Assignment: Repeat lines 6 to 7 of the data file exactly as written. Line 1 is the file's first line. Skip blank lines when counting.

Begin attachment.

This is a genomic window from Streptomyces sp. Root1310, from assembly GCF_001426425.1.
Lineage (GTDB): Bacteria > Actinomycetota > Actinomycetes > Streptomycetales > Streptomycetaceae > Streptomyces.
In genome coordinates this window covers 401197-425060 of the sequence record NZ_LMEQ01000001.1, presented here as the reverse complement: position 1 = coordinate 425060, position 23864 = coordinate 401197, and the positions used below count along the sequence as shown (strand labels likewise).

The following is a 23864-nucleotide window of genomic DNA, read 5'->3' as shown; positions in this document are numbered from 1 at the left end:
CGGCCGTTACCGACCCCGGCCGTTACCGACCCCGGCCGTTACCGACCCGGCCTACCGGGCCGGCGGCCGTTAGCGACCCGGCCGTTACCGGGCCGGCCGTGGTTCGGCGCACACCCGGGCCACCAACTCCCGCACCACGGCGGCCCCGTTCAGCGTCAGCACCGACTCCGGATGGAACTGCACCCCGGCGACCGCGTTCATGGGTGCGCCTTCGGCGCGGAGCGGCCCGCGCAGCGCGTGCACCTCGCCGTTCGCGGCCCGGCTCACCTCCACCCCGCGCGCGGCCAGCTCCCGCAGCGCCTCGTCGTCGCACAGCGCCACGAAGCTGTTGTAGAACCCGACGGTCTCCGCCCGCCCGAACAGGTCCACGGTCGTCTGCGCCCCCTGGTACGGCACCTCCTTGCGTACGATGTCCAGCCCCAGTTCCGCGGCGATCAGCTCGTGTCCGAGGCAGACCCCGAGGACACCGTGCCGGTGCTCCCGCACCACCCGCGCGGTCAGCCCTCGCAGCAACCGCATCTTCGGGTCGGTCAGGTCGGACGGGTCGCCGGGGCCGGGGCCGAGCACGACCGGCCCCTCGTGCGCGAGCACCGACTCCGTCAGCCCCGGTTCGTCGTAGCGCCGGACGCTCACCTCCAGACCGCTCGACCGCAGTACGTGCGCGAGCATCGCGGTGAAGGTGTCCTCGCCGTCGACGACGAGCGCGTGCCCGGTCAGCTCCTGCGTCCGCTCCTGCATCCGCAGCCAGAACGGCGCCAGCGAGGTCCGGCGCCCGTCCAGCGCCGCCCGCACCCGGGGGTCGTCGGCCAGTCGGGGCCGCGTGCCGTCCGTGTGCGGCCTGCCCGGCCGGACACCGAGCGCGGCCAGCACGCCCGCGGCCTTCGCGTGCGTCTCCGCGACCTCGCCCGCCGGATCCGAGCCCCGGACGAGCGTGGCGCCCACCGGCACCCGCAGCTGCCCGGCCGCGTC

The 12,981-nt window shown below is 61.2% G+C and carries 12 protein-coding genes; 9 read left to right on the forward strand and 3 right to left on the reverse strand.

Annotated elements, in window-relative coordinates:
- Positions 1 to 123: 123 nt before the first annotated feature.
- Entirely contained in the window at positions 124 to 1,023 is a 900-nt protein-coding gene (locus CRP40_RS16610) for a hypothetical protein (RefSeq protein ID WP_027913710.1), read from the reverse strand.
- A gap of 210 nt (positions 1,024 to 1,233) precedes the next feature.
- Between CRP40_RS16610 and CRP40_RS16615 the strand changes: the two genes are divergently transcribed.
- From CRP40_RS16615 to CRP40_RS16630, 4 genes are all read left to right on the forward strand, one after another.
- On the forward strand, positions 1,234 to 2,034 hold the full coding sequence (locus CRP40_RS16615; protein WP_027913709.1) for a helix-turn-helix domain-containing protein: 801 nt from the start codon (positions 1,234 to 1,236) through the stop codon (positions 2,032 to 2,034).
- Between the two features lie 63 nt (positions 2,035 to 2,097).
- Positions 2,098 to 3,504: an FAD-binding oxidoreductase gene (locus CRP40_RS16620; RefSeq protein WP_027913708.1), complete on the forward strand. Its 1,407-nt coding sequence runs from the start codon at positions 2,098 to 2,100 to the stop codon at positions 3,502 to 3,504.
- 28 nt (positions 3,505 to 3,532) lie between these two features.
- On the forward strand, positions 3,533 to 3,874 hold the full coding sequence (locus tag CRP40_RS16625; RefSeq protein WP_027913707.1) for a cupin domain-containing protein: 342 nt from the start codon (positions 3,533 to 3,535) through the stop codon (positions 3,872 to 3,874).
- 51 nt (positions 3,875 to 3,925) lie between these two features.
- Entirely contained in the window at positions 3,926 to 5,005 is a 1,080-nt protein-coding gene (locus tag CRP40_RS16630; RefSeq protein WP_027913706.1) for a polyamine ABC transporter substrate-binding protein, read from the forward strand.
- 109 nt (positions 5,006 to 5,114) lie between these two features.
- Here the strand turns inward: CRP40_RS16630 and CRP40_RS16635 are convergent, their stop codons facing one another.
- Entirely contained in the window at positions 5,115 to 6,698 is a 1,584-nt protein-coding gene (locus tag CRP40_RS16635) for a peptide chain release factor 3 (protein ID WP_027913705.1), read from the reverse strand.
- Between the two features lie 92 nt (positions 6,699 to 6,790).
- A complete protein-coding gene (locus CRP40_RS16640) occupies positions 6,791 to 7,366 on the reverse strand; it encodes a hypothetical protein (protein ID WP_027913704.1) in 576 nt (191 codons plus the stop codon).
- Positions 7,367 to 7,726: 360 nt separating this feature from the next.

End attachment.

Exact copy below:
The 12,981-nt window shown below is 61.2% G+C and carries 12 protein-coding genes; 9 read left to right on the forward strand and 3 right to left on the reverse strand.

Annotated elements, in window-relative coordinates: